By Kasper Delaney Patterson & Rob Geoghegan
Sexually Transmitted Infections are on the rise in DIT, according to figures from DIT GP, Doctor Brendan Clune.
The greater danger around the spread of STIs stem from many factors that have arisen in recent years. Students are “forming different relationships” to previous years, with students refraining from “secure relationships”. This has lead to an increase in gonorrhea, chlamydia, syphilis, and other quite serious infections. “I think…with STIs there is a huge increase I suppose…but there is no particular epidemic or anything like that”.
The rise in STIs in both DIT and nationwide has also been attributed not specifically to more people getting infections, but to the adaptation of modern technology allowing for more efficient diagnoses.
The total number of students screened for the year 2015/2016 was 490, with 269 being “symptomatic”, which is where the patient suspects that they might have something going on. A further 221 were “asymptomatic”, which is where the patient doesn’t have any problems but would just like to have a routine test.
Dr. Clune went on to say, “I think our figures are similar to any other colleges. I don’t think DIT students are doing anything radically different from Trinity students or UCD students or anything like that. I think think they are largely the same. We want to encourage students to act responsibly, if they do take a risk they should get a check, if they have symptoms they should come make an appointment without any embarrassment”.
To raise awareness amongst students is also very important, Dr. Clune said, and that while many events in college help to alleviate the spread of STIs, the more people that go in to get checked the easier it will become to curb further outbreaks in early days. “We just need to keep raising awareness. We recently just won an award for our ‘no umbrella campaign’… We want to highlight that sexual diseases are common, that there is effective treatment for it and that we are accessible for students, there should be no embarrassment around it”.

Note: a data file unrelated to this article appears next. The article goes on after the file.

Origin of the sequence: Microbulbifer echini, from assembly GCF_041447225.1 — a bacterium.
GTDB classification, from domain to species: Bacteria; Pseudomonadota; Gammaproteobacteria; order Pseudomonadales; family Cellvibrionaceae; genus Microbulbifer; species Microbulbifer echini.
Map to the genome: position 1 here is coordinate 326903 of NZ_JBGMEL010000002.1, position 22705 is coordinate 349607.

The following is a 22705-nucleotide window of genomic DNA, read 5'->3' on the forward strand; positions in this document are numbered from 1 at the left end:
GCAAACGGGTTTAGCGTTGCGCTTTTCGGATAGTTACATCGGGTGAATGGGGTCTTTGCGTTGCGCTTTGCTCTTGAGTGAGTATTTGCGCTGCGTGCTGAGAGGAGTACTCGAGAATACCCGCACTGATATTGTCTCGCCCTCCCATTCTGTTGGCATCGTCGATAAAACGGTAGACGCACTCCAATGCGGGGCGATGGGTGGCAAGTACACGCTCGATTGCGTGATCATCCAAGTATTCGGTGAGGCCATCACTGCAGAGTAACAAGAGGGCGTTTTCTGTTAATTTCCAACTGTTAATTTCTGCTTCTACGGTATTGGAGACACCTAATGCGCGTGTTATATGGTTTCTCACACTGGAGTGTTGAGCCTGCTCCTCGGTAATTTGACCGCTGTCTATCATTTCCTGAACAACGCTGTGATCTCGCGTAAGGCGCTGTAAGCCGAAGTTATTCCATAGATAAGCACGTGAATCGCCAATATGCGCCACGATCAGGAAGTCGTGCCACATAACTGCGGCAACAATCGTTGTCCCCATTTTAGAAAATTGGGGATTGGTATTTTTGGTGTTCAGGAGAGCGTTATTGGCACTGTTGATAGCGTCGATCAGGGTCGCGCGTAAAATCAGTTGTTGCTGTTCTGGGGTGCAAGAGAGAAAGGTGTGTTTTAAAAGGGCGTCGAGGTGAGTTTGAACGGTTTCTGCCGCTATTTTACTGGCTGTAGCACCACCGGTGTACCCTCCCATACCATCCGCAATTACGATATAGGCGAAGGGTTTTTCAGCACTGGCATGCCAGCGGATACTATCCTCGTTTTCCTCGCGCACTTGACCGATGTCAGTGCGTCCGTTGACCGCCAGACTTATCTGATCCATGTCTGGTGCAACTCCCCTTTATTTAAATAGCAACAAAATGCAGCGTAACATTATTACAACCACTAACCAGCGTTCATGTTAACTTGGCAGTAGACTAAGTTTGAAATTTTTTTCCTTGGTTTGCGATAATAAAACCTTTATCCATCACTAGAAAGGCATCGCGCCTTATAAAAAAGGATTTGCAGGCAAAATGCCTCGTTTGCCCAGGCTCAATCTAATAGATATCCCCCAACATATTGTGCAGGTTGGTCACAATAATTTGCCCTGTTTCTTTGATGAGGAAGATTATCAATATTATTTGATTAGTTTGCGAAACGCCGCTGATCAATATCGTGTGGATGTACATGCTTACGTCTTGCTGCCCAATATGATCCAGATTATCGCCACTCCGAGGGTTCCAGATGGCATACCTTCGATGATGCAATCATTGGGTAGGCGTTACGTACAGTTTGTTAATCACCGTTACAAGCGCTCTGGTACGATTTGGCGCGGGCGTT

The clinic in DIT is a satellite clinic with Saint James’ hospital and that’s where DIT get their clinical expertise. While it costs €20 for a screening in the DIT clinic, the advantage of the DIT clinic is they have the medication on campus. Which is an advantage instead of someone going to a doctor and then getting a prescription.
Dr. Miriam Daly, the Director of the Women’s Health Programme in the Irish College of General Practitioners, said that “In 2016, 31% of all cases were diagnosed in general practice, including 50% of all female cases”, in relation to an alarming increase in gonorrhoea. “Up to week 46, 2016, there have been 1,494 cases of gonorrhoea among men compared with 934 for the same period last year, an increase of 60%.
Where data is available, 55% of these cases have been in men who have sex with men (MSM). There were 52 cases in women in November 2016, three times the number of cases in women in October 2016”.
The figures for last week, beginning the 16th October 2017, help to paint a better picture of the scale of STI diagnoses in the country.
DITSU purchases almost 9,000 condoms every year, and they are freely available from any SU office. Practicing safe sex is imperative to stop the further spread of STIs around campuses.
If any of the points raised in this article affected you, please contact:
Gay Switchboard Ireland: 01-8721055, [email protected]
Health Service Executive Ireland: 041 6850300, [email protected]